It’s hard to know where to start in the remarkable life of Norman Lightfoot. He is a photographer and naturalist whose images capture secret moments hidden in the depths of the wild. His video camera has followed portions of the artistic lives of Canadian wildlife artist Robert Bateman and Canadian author R.D. Lawrence, among others.
Norman has led safaris, has researched and filmed Harp and Hooded seals, and has been awakened by a herd of elephants. He takes all this in his stride – one picture at a time and he isn’t quite sure why I want to interview him.
As a youngster, he traveled throughout Egypt, Kenya, South Africa, England and Ireland which gave him the muse on which to base his life’s work.
“All of my pictures have been for me,” he says. “Always.”
He was born in Dublin, Ireland but was swept away at the age of three with the outbreak of WWII. His father, a British soldier, was stationed in Egypt. Norman’s family was among those to be sent to the safety of South Africa until the war was over.
With the aid of a Brownie camera, Norman’s creative eye began to focus in this exotic place. His brother with their pet monkey; the sandy beach where they played as the war raged; and shots of wildlife, all in black and white, blend with photos of friends Norman still connects with.
They stayed until the war ended in 1945, when his father came home.
“I didn’t know my father at that time,” he says. “I didn’t know what it was like to have a father.”
The family traveled to England and Ireland where they visited relatives never heard of, and never seen again. Those memories of uncles and aunts, grandparents and cousins have now taken hold as Norman searches archives for remembrance. Photos of his father have recently been found. He is refurbishing them for the autobiography he is currently writing.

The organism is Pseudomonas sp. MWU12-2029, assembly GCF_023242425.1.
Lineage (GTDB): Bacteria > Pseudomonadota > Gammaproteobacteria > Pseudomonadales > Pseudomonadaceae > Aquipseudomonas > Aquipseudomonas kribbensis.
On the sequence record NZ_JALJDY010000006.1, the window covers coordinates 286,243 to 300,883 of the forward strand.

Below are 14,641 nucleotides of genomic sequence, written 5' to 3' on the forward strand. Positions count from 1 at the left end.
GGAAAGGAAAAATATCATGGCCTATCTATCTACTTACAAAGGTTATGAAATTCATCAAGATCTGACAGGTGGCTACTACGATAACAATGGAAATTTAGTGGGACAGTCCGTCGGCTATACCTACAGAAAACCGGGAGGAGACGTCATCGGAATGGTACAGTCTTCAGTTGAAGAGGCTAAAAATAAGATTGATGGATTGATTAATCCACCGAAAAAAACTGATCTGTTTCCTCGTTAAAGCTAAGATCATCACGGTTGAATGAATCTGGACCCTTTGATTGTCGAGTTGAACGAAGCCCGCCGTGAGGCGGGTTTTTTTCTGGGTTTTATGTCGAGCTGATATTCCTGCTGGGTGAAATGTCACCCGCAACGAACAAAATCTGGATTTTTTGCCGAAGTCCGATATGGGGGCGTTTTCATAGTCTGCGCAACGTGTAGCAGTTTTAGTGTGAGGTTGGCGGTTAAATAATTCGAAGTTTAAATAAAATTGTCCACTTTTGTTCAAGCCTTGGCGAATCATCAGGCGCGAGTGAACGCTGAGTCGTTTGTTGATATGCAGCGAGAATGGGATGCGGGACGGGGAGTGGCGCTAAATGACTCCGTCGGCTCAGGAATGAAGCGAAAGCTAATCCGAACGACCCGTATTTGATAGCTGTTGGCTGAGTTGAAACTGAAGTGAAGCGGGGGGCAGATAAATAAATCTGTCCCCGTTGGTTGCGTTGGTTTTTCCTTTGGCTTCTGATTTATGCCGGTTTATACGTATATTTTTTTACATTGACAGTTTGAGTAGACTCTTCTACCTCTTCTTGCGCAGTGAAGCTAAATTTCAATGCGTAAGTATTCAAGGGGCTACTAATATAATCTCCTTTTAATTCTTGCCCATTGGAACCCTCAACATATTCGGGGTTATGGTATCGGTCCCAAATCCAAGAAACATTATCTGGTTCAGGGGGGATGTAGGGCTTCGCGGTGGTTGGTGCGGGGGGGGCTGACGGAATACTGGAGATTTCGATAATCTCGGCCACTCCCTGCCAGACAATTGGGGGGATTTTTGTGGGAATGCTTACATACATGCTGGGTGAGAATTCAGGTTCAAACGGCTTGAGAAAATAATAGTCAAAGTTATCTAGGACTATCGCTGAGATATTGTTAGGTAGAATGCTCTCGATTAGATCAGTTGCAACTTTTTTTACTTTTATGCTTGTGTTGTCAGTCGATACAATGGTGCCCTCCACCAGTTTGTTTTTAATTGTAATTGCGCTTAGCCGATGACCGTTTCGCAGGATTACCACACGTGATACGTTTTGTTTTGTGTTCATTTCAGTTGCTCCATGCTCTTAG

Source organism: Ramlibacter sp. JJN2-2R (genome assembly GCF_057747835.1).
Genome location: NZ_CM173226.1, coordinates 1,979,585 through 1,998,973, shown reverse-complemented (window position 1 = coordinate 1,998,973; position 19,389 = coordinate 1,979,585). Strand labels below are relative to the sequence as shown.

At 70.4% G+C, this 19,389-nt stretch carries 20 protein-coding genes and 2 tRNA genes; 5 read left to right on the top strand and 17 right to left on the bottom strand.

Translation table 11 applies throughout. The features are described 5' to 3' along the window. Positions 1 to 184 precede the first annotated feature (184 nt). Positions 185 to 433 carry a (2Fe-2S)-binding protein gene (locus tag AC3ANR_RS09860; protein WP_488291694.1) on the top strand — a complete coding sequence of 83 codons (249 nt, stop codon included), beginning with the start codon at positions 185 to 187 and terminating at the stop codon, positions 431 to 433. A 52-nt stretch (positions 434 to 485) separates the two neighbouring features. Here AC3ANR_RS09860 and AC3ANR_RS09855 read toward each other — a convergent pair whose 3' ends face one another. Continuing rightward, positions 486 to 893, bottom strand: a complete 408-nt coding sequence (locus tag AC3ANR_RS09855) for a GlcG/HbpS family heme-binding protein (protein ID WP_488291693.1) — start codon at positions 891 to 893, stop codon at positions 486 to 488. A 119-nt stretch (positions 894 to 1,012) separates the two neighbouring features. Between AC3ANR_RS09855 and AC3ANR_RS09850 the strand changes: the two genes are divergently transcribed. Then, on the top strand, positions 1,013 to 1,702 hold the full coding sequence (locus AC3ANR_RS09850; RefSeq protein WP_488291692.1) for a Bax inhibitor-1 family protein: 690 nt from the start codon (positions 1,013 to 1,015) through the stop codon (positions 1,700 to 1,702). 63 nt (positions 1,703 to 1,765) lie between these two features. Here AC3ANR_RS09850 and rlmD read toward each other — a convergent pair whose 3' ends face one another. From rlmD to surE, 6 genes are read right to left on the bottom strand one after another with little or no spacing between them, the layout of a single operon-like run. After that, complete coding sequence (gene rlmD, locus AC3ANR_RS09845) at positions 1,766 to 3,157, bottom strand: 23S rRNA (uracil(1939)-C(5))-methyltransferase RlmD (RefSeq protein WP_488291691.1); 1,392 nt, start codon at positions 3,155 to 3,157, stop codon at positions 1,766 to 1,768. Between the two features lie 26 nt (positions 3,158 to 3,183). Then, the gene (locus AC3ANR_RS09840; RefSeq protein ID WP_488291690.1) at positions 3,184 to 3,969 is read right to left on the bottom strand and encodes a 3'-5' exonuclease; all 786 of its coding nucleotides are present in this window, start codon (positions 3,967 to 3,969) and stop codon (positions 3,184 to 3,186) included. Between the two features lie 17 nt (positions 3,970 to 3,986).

Stationed back in Egypt, Norman’s father would leave the army and take his family to Nairobi, Kenya.
“We lived in a house made of cattails with an earthen floor,” Norman says. “If the dogs heard something, they would run through the wall beside the door.” He chuckles at this memory.
Much of Norman’s education was in Nairobi, Kenya where an underlying danger sifted throughout the area with the Mau Mau Uprising. Alone, walking to school, the young Norman felt a bullet whisper past his head. Then he heard the rifle shot.
“I couldn’t see anyone. Thankfully, they only took one shot at me,” he recalls. “So, that wasn’t a good place to stay.
After “toddling” through Ireland, the family would settle near Liverpool where Norman would finish his education and later find work with the the world renowned Cunard Steamship Company, founded by Canadian, Samuel Cunard. Norman’s father joined Home Guard, a post-war organization on alert in case of attack.
Norman isn’t completely sure how his father was killed. He knows that his dad hadn’t been feeling well the day he died. It was reported that he had been working on a faulty Sten gun – a type of submachine gun. His father was shot in the stomach with a burst of bullets. He made it up two flights of stairs to call for an ambulance.
“When they asked my dad where the gun was, he said, ‘In the bloody basement.’”
The family would move again. It was the marriage of Norman’s sister to a soldier from Kitchener, Ontario that would lead them to Canada. Cunard Steamships gave the young man a berth on one of their liners for a mere 10 pounds.